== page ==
My girlfriend ran to our bike to grab the cell phone and GPS. She's trying to call 911, getting very spotty reception, and we're having a hell of a time trying to describe where we are. The GPS isn't getting a signal - we are literally in the middle of the forest. Meanwhile, this guys buddy had come back. Get this....the guy gets off of his 4-wheeler, barely glances at his "friend", and proceeds to worry more about picking up all the beer that his friend spilled when he crashed!!! After picking it up, barely answering any of our questions about how to get help there, he tells us he "has to go...he can't be talkin' to the cops". He drives off, leaving his friend literally dying in a pool of blood while we're playing "phone tag" with 911!

I decided that we have no choice but for me to head back to the main road to get better reception. I made it back to the road and even there the reception was only slightly better. I spoke the 911 operator long enough to give her the name of a nearby "scenic overlook" (as they call them on the Blue Ridge Parkway). I met the ambulance/cops there and showed them where the accident was. They got him out of there, now semi-conscious, and he was life-flighted out. His "friend" never showed back up.

So, while I thought I'd be able to brag to you all about how good the Versys is off-road, I instead have an entirely different story to tell. I have to say it's left me a little skiddish about traveling "off the beaten path". I did learn a few lessons....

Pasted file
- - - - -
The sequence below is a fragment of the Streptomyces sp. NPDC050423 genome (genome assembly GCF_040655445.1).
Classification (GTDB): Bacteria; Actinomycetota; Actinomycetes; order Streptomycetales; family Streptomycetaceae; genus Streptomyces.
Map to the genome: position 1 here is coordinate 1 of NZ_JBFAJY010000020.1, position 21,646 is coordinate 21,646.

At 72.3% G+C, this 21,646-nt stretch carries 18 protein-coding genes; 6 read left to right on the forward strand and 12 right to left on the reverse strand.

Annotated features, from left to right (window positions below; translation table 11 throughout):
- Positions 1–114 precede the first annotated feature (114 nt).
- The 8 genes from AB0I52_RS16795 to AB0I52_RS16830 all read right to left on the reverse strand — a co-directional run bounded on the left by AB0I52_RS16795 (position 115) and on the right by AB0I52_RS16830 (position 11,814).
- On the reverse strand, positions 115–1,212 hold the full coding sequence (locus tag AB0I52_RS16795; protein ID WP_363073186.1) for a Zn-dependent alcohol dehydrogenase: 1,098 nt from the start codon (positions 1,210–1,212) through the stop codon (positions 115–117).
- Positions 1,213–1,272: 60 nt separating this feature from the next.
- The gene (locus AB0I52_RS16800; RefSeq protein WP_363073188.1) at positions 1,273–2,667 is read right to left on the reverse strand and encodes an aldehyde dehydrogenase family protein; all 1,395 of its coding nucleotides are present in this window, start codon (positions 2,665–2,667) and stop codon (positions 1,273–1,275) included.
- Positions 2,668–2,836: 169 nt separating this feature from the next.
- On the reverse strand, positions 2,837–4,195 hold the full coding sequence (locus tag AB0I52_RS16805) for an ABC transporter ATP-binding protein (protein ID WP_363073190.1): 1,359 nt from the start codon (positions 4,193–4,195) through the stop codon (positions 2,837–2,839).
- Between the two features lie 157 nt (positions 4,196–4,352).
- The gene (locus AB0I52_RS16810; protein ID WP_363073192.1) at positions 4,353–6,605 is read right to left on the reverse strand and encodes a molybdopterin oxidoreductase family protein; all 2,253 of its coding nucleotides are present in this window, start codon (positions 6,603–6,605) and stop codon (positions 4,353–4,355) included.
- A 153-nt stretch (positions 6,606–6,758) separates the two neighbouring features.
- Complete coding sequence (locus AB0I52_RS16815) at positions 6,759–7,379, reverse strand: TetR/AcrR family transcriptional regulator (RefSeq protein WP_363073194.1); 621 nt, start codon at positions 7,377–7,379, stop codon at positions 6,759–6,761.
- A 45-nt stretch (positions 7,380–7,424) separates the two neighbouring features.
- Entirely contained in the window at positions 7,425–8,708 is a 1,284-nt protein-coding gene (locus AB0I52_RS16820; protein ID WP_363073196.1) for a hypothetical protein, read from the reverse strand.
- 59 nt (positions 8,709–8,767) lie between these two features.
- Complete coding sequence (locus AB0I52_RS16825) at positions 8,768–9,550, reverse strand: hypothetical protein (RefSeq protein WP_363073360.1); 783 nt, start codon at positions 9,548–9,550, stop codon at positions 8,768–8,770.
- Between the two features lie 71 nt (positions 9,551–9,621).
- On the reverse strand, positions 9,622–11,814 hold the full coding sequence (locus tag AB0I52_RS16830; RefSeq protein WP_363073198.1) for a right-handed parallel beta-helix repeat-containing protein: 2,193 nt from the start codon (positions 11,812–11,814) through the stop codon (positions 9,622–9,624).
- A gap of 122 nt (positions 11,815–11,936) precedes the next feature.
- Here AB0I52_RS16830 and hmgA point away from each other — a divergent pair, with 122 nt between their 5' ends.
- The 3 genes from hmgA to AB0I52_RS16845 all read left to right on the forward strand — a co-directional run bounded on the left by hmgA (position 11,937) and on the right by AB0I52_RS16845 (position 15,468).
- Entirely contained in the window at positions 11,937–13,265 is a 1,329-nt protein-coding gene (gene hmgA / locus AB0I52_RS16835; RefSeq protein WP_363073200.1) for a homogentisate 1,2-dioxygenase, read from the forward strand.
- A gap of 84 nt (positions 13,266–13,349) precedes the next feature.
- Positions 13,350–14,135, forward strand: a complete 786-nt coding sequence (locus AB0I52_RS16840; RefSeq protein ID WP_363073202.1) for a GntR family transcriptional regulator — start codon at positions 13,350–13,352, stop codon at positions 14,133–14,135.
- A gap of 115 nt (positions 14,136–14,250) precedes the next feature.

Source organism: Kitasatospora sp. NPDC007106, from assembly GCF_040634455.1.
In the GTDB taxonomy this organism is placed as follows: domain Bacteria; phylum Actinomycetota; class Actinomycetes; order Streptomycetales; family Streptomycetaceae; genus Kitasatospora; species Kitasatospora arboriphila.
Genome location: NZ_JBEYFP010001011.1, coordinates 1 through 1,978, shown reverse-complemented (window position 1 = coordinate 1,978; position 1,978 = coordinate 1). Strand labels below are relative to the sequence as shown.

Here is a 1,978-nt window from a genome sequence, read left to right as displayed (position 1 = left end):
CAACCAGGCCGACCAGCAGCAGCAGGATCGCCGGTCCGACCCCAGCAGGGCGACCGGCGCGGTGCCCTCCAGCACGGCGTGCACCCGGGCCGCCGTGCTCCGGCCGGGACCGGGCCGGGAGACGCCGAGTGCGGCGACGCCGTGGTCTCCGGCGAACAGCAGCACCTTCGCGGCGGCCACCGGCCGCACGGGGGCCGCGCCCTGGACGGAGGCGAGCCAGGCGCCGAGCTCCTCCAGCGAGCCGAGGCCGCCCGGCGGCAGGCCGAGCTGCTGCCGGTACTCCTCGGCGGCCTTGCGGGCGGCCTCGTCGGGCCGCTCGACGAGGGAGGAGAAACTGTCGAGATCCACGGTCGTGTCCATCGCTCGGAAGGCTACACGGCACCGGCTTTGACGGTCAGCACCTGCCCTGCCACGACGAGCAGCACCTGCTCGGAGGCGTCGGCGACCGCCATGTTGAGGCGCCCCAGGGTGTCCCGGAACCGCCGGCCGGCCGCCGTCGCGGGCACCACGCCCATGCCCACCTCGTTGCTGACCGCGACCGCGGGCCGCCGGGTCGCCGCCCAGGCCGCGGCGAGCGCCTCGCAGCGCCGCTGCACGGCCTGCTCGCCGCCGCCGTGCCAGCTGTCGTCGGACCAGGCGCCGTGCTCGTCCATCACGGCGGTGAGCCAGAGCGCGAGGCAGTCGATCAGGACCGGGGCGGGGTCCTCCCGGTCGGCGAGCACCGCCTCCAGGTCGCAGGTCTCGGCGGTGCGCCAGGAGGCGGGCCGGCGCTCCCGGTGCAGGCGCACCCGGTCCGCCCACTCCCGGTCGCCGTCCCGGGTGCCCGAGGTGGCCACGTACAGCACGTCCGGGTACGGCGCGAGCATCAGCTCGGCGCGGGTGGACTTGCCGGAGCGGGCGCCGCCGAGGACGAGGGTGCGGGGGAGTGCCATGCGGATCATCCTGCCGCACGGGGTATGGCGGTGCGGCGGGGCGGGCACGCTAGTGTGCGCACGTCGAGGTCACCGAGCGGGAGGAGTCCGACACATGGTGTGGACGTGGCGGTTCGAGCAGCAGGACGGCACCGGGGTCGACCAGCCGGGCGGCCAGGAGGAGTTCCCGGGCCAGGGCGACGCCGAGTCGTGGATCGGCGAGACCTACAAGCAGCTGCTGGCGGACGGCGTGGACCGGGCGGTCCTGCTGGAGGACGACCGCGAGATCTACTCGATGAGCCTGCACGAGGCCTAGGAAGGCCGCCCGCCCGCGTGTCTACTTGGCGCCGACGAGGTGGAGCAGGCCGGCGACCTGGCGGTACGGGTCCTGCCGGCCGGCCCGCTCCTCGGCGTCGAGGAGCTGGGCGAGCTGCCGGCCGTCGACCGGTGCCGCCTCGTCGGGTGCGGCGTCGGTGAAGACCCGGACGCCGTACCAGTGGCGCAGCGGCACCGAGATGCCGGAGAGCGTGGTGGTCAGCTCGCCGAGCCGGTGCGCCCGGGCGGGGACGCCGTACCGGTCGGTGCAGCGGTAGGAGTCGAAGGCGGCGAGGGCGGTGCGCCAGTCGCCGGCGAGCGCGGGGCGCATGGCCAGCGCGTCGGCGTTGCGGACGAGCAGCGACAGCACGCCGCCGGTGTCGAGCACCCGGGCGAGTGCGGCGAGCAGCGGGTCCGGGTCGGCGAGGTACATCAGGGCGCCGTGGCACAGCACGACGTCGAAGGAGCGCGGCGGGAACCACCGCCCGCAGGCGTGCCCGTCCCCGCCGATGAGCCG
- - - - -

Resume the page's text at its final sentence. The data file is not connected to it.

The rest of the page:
1) Don't get piss drunk and ride around like a j**k a** in the middle of nowhere without a helmet like these guys did.
2) Always travel with someone you can trust to get help if you need it. No exaggeration - this guy would have been left for dead if his "friend" had been the only one there.
3) Always be able to succinctly describe where you are in case of an emergency and you have 4 seconds of cell phone coverage to say it.
4) Remember you never know who's around you, especially in the "back woods". I was honestly nervous about leaving my girlfriend with this guy while I went for help. This guy's "friend" had "wanted by the police" written all over him. Why else would he rather have his friend die than stay and help?
5) I will ALWAYS have a GPS hooked up and running from now on BEFORE I get on to these side roads. Mine was in the Givi case and not turned on. I've noticed here in the mountains that once the GPS locks on to a signal, it's good about keeping it, but if you're in the middle of nowhere before you even turn it on, it will not pick up a signal at all.
6) I may look into what other options are available for getting emergency help in these situations. I heard a while back that some manufacturer is making a "disposable" emergency satellite phone for hard-core campers/off-roaders that has GPS built in. I can only imagine how much that costs, though. Maybe if GPS were on my cell phone plan that would have worked better, but again, coverage was next to none out there anyway.